John B. MacDonald
/Monday, February 24, 2020
This post is the last in the series "Experiencing God." No matter who you are, I am encouraging fresh examinations and renewed beginnings in your relationship with the God who reveals Himself as Jesus Christ. We begin with two questions.
What is time? Who is God?
As for 'time,' do a google search for "what is time." You’ll get lots of ‘hits’ but no real answers.
A definition of time may elude us, but we do know a few things about it.
As for 'God,' we'll come to that a little later.
Three general observations
Here are three general comments about time and relationships.
First, if you aren't spending time with someone, you aren't building a relationship with that person.
In the first post in this series, “How’s Your Relationship with God,” I mention that many relationships weaken and crumble because we don't spend enough time together. This could be due to distance, busyness, or different priorities. Whatever the reason, if people don’t spend time with each other, they become detached physically and emotionally.
How’s your relationship with God? Is it strong and vibrant, or is it weak and distant? Is this a result of the amount of time you spend with God?
Second, spending time with someone doesn’t necessarily mean you are building an important relationship.
Over the years, I often noticed that the people who made the greatest demands for my time were the people who weren’t really that close to me or important in my life. For example, clients and customers make demands upon our time because they want something, not because they are enjoying or building a relationship that matters.
Those who love you and matter most to you don’t usually press you for your time. I’m thinking of your spouse, your children, and your good friends. Sure, they want to spend time with you, but they aren’t insistent.
Spend time with the people who are important to you.
Third, we only have so much time. Once it’s past, it’s gone – it can’t be recovered. Eventually, the last grain of sand falls through the neck of your hourglass.
We know that time is a diminishing resource. We only have so much of it – so we should use it wisely. As you get older, you realize how little may be left to you.
A helpful booklet (32 pages) on these points is Charles Hummel’s Tyranny of the Urgent.
How can these three observations help us use our time better for making our relationship with God stronger and more vital?
Four positive steps
Here are four positive steps for growing in your relationship with God.
Determine if a strong, vital relationship with God matters to you. Is it something you want to experience?
For me, this is a ‘no brainer,’ but I’ve met people who don’t seem to care, or say “no.”
If you do want a more vital relationship with the One True God, you’ll have to make some changes in your life, including how you use your time.
But first, voice your desire to enliven and strengthen your relationship with God. Make it a prayer, make it audible – and see what happens.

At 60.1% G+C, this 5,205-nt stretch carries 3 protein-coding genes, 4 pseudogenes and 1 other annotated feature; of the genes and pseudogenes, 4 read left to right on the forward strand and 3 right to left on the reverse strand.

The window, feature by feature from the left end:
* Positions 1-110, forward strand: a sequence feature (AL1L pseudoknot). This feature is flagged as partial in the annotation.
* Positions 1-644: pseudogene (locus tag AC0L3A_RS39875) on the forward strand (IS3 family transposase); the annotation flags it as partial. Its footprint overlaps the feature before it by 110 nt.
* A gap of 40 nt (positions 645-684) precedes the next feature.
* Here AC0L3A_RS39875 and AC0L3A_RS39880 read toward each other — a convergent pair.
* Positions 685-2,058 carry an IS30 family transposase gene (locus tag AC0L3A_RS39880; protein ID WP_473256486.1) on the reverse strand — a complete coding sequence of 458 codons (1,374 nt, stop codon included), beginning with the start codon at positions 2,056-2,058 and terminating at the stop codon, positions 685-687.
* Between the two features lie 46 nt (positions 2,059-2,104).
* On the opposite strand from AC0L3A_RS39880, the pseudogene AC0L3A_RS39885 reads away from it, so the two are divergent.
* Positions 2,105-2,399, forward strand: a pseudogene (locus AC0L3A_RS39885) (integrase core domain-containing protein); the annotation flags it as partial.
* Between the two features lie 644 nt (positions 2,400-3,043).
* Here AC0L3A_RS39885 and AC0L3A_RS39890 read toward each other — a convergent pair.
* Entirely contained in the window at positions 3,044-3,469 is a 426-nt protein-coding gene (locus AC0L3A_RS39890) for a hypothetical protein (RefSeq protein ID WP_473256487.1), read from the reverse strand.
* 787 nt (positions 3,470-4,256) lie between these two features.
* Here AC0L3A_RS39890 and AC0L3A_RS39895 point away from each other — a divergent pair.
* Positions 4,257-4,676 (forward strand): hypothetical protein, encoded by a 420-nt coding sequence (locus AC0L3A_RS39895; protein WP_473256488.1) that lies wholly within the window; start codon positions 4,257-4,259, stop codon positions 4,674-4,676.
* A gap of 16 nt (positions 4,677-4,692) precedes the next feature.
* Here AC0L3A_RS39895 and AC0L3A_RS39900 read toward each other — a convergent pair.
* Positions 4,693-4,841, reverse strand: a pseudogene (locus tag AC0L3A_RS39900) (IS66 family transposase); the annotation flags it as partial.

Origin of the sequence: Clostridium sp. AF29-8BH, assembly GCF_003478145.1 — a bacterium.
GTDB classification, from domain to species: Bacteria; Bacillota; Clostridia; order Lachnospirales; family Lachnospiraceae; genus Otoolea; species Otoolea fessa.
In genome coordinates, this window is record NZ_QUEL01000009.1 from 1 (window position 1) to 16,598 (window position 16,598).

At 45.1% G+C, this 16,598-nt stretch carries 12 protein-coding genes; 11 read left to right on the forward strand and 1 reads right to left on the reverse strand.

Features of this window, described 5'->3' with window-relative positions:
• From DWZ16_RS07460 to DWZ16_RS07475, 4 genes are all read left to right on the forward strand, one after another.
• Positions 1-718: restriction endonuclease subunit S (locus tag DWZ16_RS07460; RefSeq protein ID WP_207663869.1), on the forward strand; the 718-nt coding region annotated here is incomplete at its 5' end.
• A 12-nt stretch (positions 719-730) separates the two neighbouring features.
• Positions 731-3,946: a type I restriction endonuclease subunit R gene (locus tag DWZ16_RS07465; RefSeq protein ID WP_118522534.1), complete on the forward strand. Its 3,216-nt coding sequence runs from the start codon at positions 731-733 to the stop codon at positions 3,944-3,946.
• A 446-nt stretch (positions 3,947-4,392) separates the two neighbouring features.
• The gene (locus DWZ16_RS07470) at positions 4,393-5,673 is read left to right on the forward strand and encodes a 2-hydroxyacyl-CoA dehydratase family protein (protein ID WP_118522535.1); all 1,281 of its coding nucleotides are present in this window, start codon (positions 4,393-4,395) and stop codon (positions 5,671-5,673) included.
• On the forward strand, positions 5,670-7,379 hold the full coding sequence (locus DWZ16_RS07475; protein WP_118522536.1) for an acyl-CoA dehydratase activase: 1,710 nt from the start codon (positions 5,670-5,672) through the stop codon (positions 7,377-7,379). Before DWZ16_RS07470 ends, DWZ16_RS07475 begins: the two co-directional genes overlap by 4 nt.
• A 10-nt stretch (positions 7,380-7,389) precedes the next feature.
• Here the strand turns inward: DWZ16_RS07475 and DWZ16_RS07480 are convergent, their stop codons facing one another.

In my writing and speaking, I want people to get ‘real’ with God.
The word ‘god’ is a silly-putty word that people frequently use for something they've constructed that suits them. These do-it-yourself ideas about 'god' are usually vague projections of the people who design them.
Eugene Peterson puts it well. He writes that the name ‘Jesus’ gathers all the diffused vagueness about God “into a tight, clear, light-filled focus.”
If you want to know the God of reality, focus on Jesus. The One True God continues to reveal himself as Jesus Christ.
In the last number of posts, we have walked through an acronym that provides a framework for growing in our relationship with God: A. L. E. R. T.
You may want to review these posts and be intentional about how you develop your participation in this rich relationship: A for attending; L for listening; E for expecting; R for responding; and T for time – taking time with God. Here's the link to the first post in this series: “How’s Your Relationship with God.”
As with other relationships, be patient. Rich, vibrant relationships grow over time.
Consider keeping a journal: writing what you are learning and experiencing, recording your dialogues with God. Review your entries from time-to-time and let your heart and mind delight in your experience of God’s companionship through the heights and the depths of daily life.
If you want your relationship with God to grow and strengthen, spend time with Him.
I’ll end this series here – at least for now. What more can you add?
*This article was originally published on Living Theology and has been reposted with permission.
Photo Credit: ipsbmtc via Compfight cc
John B. MacDonald's focus is equipping and encouraging others to become more like Jesus Christ and to live all of life with God-honoring competence and joy. Since the 1970s, teaching the Bible and practical theology has taken John to four continents. In 2003, John chose between a busy practice in law and a full schedule of Bible teaching. His decision led to being pastor-teacher of a Metro-Vancouver church community, and now he continues serving, teaching, and writing with Outreach Canada. John B. MacDonald earned B.Com. and J.D. degrees (UBC), M.A. in Biblical Studies (Regent), and D.Min. (TWU). His doctoral dissertation combined his theological and legal backgrounds at the intersection of leadership, conflict, and spiritual formation. You can contact John B. MacDonald through his website Living Theology.